New premature birth report card shows glaring Minnesota disparties

The number of overall preterm births in Minnesota are dropping, but only if the mothers are white.

New research from the March of Dimes shows both the overall preterm, or premature births, along with the infant mortality rate took a dive in 2020. But the breakout demographic data shows premature births and infant deaths among Hispanic, Black, and Native American mothers are significantly higher than those for white mothers.

The 2021 March of Dimes Report Card gives Minnesota a grade of B- for its preterm birth rate of 9.1%. The new data reflects a drop of .2% from the last report in 2019. The national preterm birth rate is 10.1%, which the March of Dimes gives a C- grade. 

"For the first time in six years, the preterm birth rate went down a bit, nationwide, but also here in Minnesota," said Ellen Jirik, the maternal and infant health manager of the Minnesota chapter of the March of Dimes. "But what we also see is increases in the preterm birth rate for Black and Indigenous mothers, despite the overall decrease in preterm birth rates."

The March of Dimes data shows the preterm birth rate for Black people in Minnesota is 10%. The rate for Hispanics is 9.8%, while the rate for American Indians is 14.4%. Among Minnesota’s Native American mothers, the preterm birth rate is 62% higher than the rate among all over women.

"While overall it seems to be getting better with preterm birth in infant mortality, it’s really only getting better if you’re white," said Jirik. "So the disparities, the wealth, the gap in care, and access to care is more glaring than ever." 

Part of the way the March of Dimes and other agencies are trying to fight the disparities is through new programming. Hennepin Healthcare recently opened the brand new Redleaf Center for Family Healing. It’s located within the HCMC complex in downtown Minneapolis, and it gives mothers a safe space to connect with counselors and medical teams to deal with mental health issues of both pregnancy and parenting. The center has playing areas for young children and even a kitchen for families to prepare meals.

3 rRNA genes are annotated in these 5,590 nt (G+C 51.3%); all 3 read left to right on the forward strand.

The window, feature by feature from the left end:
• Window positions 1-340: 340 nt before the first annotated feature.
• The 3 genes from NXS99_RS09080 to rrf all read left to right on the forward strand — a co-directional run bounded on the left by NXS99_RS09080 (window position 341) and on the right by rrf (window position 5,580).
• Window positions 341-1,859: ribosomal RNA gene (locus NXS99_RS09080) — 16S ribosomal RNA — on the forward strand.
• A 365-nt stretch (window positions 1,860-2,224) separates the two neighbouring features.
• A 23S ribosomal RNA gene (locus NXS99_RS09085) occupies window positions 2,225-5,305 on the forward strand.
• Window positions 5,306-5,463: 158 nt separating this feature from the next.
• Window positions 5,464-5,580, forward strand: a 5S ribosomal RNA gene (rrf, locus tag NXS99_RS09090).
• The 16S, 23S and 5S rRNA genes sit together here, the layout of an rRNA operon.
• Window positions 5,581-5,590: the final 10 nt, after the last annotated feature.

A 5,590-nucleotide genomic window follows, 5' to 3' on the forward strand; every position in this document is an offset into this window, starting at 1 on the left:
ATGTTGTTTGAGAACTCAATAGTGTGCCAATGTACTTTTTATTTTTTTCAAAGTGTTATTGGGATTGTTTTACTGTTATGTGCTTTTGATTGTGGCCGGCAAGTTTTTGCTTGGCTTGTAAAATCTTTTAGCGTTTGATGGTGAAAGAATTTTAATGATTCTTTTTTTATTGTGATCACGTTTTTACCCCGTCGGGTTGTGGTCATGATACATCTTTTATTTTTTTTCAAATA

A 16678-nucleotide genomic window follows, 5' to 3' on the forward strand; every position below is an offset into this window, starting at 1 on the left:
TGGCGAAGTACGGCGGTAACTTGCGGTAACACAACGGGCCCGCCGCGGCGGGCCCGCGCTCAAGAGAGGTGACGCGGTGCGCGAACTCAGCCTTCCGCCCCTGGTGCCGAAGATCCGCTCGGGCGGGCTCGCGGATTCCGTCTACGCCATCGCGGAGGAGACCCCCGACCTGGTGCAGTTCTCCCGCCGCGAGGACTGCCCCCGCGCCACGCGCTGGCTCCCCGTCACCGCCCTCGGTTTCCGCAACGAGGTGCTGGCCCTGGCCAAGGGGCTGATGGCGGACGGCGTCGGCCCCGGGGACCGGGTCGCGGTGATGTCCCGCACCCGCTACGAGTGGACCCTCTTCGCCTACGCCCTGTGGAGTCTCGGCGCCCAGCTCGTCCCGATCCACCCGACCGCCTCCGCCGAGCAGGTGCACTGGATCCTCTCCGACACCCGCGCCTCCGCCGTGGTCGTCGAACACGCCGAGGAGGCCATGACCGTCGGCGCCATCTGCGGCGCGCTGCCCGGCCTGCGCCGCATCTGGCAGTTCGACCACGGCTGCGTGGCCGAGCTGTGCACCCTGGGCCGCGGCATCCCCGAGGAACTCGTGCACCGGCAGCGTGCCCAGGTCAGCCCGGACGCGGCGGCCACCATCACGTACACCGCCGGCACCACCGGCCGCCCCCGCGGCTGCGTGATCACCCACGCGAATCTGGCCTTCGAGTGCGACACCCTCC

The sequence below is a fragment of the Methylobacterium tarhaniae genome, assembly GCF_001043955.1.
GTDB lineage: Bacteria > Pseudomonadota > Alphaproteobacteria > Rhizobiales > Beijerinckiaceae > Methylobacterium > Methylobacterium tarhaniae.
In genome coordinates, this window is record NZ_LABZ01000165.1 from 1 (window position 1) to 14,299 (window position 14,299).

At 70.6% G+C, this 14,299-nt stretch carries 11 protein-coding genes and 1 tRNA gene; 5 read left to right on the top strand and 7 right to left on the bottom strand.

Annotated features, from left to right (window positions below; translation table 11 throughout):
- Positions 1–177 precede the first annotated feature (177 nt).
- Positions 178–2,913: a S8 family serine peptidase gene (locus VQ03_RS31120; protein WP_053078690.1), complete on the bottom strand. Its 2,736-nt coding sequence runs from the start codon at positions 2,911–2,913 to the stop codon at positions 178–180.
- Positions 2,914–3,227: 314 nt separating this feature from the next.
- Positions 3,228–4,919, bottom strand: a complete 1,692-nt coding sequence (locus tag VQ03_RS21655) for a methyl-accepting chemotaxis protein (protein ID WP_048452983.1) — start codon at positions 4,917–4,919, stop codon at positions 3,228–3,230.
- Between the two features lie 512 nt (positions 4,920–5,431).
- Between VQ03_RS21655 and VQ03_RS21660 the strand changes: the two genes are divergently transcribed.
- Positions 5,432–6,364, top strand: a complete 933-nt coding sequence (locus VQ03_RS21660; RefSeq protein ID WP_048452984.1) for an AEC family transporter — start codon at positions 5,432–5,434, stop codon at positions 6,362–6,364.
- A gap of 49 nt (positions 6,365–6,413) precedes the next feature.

"Redleaf Center for Family Healing is really important because they believe in investing in the mental and emotional wellbeing of parents, the family, the mother and baby dyad, and that directly affects these numbers and improves these numbers overall," said Jirik.

The new data sets from the March of Dimes don’t just reveal persistent disparities, they also reveal some surprises, especially in infant deaths.  The overall infant mortality rate in Minnesota dropped to 4.5%, the lowest level in ten years. Although researchers do not know exactly why there was such a drop, they are hypothesizing that it may be tied to many working mothers staying home during the coronavirus pandemic.

"Something that we are definitely considering, are women staying home and resting more during their pregnancies," said Jirik. "So we’re looking at a lot of different reasons, but lifestyle changes during the pandemic are certainly a factor."

There are still unanswered questions about a mixed report of both positive trends and growing disparities.

"So the disparities, the wealth, the gap in care, and the access to care is more glaring than ever," said Jirik.